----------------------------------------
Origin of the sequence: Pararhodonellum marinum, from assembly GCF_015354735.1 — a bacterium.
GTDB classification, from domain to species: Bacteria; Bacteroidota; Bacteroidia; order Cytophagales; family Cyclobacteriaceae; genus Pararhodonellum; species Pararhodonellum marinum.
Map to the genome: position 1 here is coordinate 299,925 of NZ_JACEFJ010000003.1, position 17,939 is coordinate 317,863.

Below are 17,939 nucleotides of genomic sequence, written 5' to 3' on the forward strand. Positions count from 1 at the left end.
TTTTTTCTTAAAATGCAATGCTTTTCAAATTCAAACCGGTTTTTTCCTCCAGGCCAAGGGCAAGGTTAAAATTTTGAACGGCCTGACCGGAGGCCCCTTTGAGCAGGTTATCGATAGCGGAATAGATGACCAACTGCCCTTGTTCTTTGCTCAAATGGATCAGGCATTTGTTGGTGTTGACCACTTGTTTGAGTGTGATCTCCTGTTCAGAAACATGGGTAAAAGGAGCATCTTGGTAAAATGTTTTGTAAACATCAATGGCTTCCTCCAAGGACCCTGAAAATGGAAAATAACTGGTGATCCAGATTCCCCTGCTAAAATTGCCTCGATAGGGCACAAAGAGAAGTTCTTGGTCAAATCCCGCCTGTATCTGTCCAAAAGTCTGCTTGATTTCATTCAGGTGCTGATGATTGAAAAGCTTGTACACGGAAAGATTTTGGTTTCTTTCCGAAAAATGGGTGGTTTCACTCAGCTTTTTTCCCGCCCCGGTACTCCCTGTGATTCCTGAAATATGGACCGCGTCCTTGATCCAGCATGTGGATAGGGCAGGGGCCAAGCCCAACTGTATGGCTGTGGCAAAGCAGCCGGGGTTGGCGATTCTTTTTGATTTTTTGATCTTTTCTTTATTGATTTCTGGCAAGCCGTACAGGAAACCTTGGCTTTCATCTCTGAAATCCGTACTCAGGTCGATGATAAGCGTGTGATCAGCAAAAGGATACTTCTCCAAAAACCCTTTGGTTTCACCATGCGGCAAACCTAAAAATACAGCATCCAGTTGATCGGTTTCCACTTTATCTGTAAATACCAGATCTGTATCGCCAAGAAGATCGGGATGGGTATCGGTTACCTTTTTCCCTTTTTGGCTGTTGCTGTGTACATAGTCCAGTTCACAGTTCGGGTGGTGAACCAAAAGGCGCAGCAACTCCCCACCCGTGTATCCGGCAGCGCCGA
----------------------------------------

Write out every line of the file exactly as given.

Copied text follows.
Origin of the sequence: Pararhodonellum marinum, from assembly GCF_015354735.1 — a bacterium.
GTDB classification, from domain to species: Bacteria; Bacteroidota; Bacteroidia; order Cytophagales; family Cyclobacteriaceae; genus Pararhodonellum; species Pararhodonellum marinum.
Map to the genome: position 1 here is coordinate 299,925 of NZ_JACEFJ010000003.1, position 17,939 is coordinate 317,863.

Below are 17,939 nucleotides of genomic sequence, written 5' to 3' on the forward strand. Positions count from 1 at the left end.
TTTTTTCTTAAAATGCAATGCTTTTCAAATTCAAACCGGTTTTTTCCTCCAGGCCAAGGGCAAGGTTAAAATTTTGAACGGCCTGACCGGAGGCCCCTTTGAGCAGGTTATCGATAGCGGAATAGATGACCAACTGCCCTTGTTCTTTGCTCAAATGGATCAGGCATTTGTTGGTGTTGACCACTTGTTTGAGTGTGATCTCCTGTTCAGAAACATGGGTAAAAGGAGCATCTTGGTAAAATGTTTTGTAAACATCAATGGCTTCCTCCAAGGACCCTGAAAATGGAAAATAACTGGTGATCCAGATTCCCCTGCTAAAATTGCCTCGATAGGGCACAAAGAGAAGTTCTTGGTCAAATCCCGCCTGTATCTGTCCAAAAGTCTGCTTGATTTCATTCAGGTGCTGATGATTGAAAAGCTTGTACACGGAAAGATTTTGGTTTCTTTCCGAAAAATGGGTGGTTTCACTCAGCTTTTTTCCCGCCCCGGTACTCCCTGTGATTCCTGAAATATGGACCGCGTCCTTGATCCAGCATGTGGATAGGGCAGGGGCCAAGCCCAACTGTATGGCTGTGGCAAAGCAGCCGGGGTTGGCGATTCTTTTTGATTTTTTGATCTTTTCTTTATTGATTTCTGGCAAGCCGTACAGGAAACCTTGGCTTTCATCTCTGAAATCCGTACTCAGGTCGATGATAAGCGTGTGATCAGCAAAAGGATACTTCTCCAAAAACCCTTTGGTTTCACCATGCGGCAAACCTAAAAATACAGCATCCAGTTGATCGGTTTCCACTTTATCTGTAAATACCAGATCTGTATCGCCAAGAAGATCGGGATGGGTATCGGTTACCTTTTTCCCTTTTTGGCTGTTGCTGTGTACATAGTCCAGTTCACAGTTCGGGTGGTGAACCAAAAGGCGCAGCAACTCCCCACCCGTGTATCCGGCAGCGCCGA